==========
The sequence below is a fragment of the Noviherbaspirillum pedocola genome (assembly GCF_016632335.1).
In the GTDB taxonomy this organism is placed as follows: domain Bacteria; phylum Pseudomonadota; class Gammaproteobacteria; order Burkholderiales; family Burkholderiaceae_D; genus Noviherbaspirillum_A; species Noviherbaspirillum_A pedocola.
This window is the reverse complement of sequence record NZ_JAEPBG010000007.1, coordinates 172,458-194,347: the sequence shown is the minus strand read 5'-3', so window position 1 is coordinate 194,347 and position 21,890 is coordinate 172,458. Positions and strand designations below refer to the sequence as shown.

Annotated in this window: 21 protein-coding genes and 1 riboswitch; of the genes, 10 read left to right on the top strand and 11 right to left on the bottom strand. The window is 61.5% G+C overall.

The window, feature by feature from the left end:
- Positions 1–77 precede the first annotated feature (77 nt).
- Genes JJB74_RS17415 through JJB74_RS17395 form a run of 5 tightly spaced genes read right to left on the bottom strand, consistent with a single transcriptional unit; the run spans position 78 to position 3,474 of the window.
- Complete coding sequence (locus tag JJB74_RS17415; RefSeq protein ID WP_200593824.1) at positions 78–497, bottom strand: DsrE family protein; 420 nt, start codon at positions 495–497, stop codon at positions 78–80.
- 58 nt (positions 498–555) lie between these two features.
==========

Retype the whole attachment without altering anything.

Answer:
The sequence below is a fragment of the Noviherbaspirillum pedocola genome (assembly GCF_016632335.1).
In the GTDB taxonomy this organism is placed as follows: domain Bacteria; phylum Pseudomonadota; class Gammaproteobacteria; order Burkholderiales; family Burkholderiaceae_D; genus Noviherbaspirillum_A; species Noviherbaspirillum_A pedocola.
This window is the reverse complement of sequence record NZ_JAEPBG010000007.1, coordinates 172,458-194,347: the sequence shown is the minus strand read 5'-3', so window position 1 is coordinate 194,347 and position 21,890 is coordinate 172,458. Positions and strand designations below refer to the sequence as shown.

Annotated in this window: 21 protein-coding genes and 1 riboswitch; of the genes, 10 read left to right on the top strand and 11 right to left on the bottom strand. The window is 61.5% G+C overall.

The window, feature by feature from the left end:
- Positions 1–77 precede the first annotated feature (77 nt).
- Genes JJB74_RS17415 through JJB74_RS17395 form a run of 5 tightly spaced genes read right to left on the bottom strand, consistent with a single transcriptional unit; the run spans position 78 to position 3,474 of the window.
- Complete coding sequence (locus tag JJB74_RS17415; RefSeq protein ID WP_200593824.1) at positions 78–497, bottom strand: DsrE family protein; 420 nt, start codon at positions 495–497, stop codon at positions 78–80.
- 58 nt (positions 498–555) lie between these two features.